On December 9th, I posted about Timothy Hallinan’s Dickens Challenge. The idea was to post a chapter a week of a brand new novel as an experiment to knock the creative cobwebs loose. When I posted the announcement about the challenge I had no intention of participating. I don’t write very quickly, I’d only recently started writing every day and I like to edit and revise compulsively.
Within a few days I was swept up in the excitement and less than a week before the Dickens Challenge writers planned to post their first chapters, I decided to join them.
Some interesting things happened to my process once I committed. I didn’t have any ready made story ideas, but I had the basic germ of something I thought I could work with and for two or three days, I brainstormed possibilities. About three days before the first chapter was “due” I started writing it.
The idea of winging it was terrifying. I was self-conscious about posting early draft work on my site. After all, I’d never shared any of my fiction on line and this wasn’t going to be my “A” material. One of the wonderful things about being part of this great online community is that I knew that all of you who stop here regularly would be supportive and that there was probably no better place to take chances.
It was a race to get the first chapter up. I worked pretty hard on the second chapter and really hated it when I posted it, but I didn’t want to miss my “deadline”. Once it was out there I decided it wasn’t nearly as bad as I first thought. And now, I’m actually finished with the third chapter early and will have it up Monday morning.
Some of the loose rules of engagement we’ve been following have been that we’re not going back to revise or rework chapters we’ve posted, and we’re not posting more than one chapter a week.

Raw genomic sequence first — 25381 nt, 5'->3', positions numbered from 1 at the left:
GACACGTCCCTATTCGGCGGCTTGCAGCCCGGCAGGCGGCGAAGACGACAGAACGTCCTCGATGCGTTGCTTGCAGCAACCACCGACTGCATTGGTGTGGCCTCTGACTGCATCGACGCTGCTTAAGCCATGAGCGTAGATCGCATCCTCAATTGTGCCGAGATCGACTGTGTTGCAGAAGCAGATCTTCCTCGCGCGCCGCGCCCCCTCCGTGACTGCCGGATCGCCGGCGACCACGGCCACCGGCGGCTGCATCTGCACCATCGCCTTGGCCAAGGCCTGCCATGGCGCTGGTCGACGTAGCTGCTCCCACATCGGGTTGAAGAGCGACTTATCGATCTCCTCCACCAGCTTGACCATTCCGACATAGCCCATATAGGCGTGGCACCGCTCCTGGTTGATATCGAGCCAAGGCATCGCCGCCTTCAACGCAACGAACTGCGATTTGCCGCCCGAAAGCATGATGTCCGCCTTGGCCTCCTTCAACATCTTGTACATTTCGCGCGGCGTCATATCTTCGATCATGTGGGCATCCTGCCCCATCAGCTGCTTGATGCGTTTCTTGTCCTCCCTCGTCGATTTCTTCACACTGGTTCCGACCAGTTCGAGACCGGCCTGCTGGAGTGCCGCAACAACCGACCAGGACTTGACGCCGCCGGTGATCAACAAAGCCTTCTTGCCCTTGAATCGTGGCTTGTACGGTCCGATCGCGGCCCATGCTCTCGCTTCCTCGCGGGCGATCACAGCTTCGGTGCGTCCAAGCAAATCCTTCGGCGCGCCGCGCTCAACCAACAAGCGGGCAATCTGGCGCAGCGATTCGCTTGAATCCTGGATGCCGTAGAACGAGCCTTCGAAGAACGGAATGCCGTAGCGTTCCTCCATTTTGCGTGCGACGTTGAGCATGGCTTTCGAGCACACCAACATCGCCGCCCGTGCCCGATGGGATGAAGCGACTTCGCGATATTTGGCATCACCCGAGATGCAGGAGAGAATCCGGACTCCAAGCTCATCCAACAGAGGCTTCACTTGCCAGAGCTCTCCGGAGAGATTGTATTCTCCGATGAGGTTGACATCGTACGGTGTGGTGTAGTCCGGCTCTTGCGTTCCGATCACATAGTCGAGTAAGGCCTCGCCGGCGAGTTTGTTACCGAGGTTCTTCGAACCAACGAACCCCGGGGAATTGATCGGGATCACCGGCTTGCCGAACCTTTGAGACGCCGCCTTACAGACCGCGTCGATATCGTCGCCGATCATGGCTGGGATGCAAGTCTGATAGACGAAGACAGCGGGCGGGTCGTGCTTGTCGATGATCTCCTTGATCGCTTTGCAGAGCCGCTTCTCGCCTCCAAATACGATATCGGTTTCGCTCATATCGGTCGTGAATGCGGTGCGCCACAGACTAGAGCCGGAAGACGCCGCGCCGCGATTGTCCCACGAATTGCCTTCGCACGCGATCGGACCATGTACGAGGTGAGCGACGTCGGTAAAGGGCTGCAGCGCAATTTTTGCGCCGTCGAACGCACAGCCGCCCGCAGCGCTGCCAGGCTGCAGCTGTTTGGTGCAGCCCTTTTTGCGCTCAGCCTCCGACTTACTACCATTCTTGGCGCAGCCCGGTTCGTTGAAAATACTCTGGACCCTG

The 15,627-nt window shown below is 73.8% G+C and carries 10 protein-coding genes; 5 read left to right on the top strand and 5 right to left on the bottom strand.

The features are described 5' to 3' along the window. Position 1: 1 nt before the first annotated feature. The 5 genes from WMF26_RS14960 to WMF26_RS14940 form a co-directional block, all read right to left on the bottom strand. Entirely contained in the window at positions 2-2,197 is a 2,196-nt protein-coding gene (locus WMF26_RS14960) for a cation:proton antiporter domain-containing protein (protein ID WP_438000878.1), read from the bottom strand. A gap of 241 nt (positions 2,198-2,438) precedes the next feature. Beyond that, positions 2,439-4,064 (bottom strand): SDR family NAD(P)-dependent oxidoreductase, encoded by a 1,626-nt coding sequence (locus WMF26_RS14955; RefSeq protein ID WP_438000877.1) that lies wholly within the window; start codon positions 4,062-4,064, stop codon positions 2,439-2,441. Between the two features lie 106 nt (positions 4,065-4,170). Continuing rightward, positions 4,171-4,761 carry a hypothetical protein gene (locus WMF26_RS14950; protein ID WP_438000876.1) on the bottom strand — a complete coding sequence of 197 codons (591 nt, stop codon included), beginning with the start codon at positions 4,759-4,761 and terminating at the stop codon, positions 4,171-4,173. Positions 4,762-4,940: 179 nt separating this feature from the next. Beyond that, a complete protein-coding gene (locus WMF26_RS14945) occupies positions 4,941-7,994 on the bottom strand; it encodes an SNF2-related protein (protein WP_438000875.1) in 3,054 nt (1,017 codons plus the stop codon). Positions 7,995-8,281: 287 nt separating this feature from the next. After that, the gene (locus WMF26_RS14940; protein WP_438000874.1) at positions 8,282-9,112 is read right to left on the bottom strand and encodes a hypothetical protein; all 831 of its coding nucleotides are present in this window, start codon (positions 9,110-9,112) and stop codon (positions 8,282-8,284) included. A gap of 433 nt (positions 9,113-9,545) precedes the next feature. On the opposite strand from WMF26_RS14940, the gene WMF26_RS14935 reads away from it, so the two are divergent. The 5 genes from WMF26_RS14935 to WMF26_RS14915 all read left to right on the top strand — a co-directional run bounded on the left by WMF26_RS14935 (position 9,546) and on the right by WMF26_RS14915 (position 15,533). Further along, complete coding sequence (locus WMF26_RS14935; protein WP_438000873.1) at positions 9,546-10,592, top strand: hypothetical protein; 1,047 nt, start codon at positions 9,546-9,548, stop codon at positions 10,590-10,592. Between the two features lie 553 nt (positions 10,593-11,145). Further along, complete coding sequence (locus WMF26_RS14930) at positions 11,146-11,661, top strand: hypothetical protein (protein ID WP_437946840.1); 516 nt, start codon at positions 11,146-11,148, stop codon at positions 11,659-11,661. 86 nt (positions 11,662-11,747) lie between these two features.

Having a deadline and committing to it has had a significant impact on my writing process. I suppose I could have given myself deadlines before, but it never occurred to me, even though I’ve always worked well under pressure.
Establishing a unique chapter as the weekly writing goal has been interesting. It has made the weekly goal much more fun to work toward than a word count ever was because it keeps me focused. Posting only once a week makes the need to leave each chapter with some kind of a hook or question even more important than it normally would be.
I literally don’t know what will happen from one chapter to the next, so I can’t say whether or not I’ll really be able to sustain this for the length of an entire book, but no matter what the results, this is proving to be a great experience.
We now have nine Dickens Challengers and you can check out their work at their own sites and also on the Dickens Forum. I’ve got chapters one and two on my sidebar and will continue to post links to each chapter there as we progress.
My fellow Dickens Challengers are:
John Dishon, newly married and newly out of college, is a beginning novelist with special interests in Asian culture and literature, who sees the Challenge as a way of getting one of his ideas for a novel out of his head and into written form. His book is called Country Snow and it can be found at www.johndishon.com
Nadja (NL Gassert) is working on the second book in her gay romantic suspense series set on lush, tropical Guam: When a vengeful STALKER seeks to punish Mason Ward for the sins of his past—and present—the security specialist needs to fight to save himself and those closest to him. You can read her at http://write-experience.blogspot.com/
Timothy Hallinan is a novelist who lives in
Steve Wylder is an Amtrak ticket agent and freelance writer living in
Wendy Ledger has an M.A. in Creative Writing from
Cynthia Mueller is a US Army veteran living in
Jennifer Duncan has been writing her first novel for eons. In faith and fear, she accepts this challenge as the search for freedom in the writing process. The two installments of “Waiting for Gauguin” have been posted at her blog ( http://quidite.blogspot.com/ ). Is it a long short story? A novelette? A novella? She doesn’t know. She must write to find out.
Usman is a businessman and writer who lives in
New chapters will be posted soon and it’s never too late to jump on board. For those of you who’ve taken the time to read the DC chapters, thanks for your encouragement and support!
How do you respond to deadlines? How much “pantsing” are you comfortable with? Are you comfortable with starting to write and trusting that the story will reveal itself, or do you outline and plot it all out first? For the DC writers, what are your thoughts on this experience?